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article imageOp-Ed: Japan volunteers to clean up space debris — with a net

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By Paul Wallis     Feb 3, 2011 in Technology
Somebody, finally, has come up with an idea to get rid of the millions of live bullets orbiting Earth. The fact that this idea has come from the Japanese, who have contributed far less space garbage than Russia and the United States, says volumes.
To quote The Sydney Morning Herald:
“The Japan Aerospace Exploration Agency and Nitto Seimo Co, a fishing net company, are planning to tackle the increasingly hazardous problem of debris that threatens to wreck space shuttles and satellites.”
"Increasingly hazardous" means that the extremely large numbers of micro particles and much bigger objects left over from previous space missions are quite literally putting holes in extremely valuable hardware, including the space station's stabilizers.
The most likely reason that Japan has come up with this idea is that the US and others, after decades of bitching about the subject, haven't made the slightest attempt to do a damn thing about it.
It also means that space missions now have to try to navigate their way through a literal obstacle course. Satellites have gone off-line for "unknown reasons" while sailing through the equivalent of an eternal machine gun barrage of particles moving at approximately 50,000 miles an hour.
This level of disorganization may have been "quaint" in the 1960s, but now it's inexcusable. It is putting lives at risk, and the billions of dollars worth of equipment being sent up on an annual basis into space is also at risk.
The main reason for the net idea is to track small but highly kinetic objects which will leave holes like bullet holes in things like the Hubble telescope antenna. Of all the no-brainers in an increasingly brainless space industry which is more obsessed with bean counting than practicalities, this is probably the most obvious.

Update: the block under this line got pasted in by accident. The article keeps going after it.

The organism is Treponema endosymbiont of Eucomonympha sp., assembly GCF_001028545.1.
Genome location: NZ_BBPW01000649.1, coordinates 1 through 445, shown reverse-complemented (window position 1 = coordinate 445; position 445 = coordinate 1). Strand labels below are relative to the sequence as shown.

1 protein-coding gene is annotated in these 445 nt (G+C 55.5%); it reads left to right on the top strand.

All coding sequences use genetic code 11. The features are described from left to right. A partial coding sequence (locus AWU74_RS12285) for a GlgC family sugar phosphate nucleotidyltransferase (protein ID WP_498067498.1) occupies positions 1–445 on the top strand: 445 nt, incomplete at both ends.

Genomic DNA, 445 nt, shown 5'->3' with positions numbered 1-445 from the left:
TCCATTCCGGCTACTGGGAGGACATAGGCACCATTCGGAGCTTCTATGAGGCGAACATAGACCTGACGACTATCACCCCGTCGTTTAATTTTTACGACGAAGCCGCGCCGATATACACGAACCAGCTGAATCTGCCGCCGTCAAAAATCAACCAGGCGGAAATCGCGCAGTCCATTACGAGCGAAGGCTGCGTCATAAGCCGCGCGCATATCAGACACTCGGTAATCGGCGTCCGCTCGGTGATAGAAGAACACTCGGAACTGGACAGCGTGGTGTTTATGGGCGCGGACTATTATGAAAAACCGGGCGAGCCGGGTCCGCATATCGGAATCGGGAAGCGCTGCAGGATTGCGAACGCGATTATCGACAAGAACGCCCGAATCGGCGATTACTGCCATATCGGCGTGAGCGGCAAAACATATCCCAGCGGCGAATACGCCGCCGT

The other mysteries, like the insistence on using stunningly inefficient rockets and the apparently obsessive refusal to develop existing alternative drives, could be put down to old-fashioned stupidity, but the space junk problem has now been around for 20 years. Billions of dollars worth of valuable equipment have to navigate this very dangerous garbage every year.
It's a bit like buying a new car and sending it to a missile firing range. People are prepared to spend huge amounts of money on space hardware, and yet find it difficult to believe that millions of objects traveling at 50,000 miles an hour could be a problem? They then claim to have some idea of how to manage budgets while turning local space into a wreckers yard.
Russia and the United States should contribute something other than disingenuous babble regarding space junk clearance. They, after all, have contributed most of it, and bits and pieces that their garbage have been coming down all over the planet.
Some way of removing old satellites and other orbit-encroaching obstacles should also be considered. The space junk is as much a museum as a mess, and let's face it, new satellites are going to have to be put somewhere. This garbage is taking up useful geostationary positions and orbits, as well as being a life-threatening risk.
The most likely objection to cleaning up space garbage is that it will cost money. The answer to that objection is that it will definitely cost a lot more money in terms of damage, course management, and quite probably lives if it isn't cleaned up.
Another good idea would be getting rid of the geriatric, brain dead wannabe accountants getting in the way of efficient space travel. This is serious business, worth multiple billions of dollars and idiots are not in demand. If the world actually needs more idiots, it can probably find some new ones from somewhere.
The most useful approach to future space junk would be to establish an international monitoring agency with the resources to plot and deal with the junk as it’s identified. The space around Earth is like a pigsty, and that's just not good enough.
This opinion article was written by an independent writer. The opinions and views expressed herein are those of the author and are not necessarily intended to reflect those of DigitalJournal.com
article:303278:30::0
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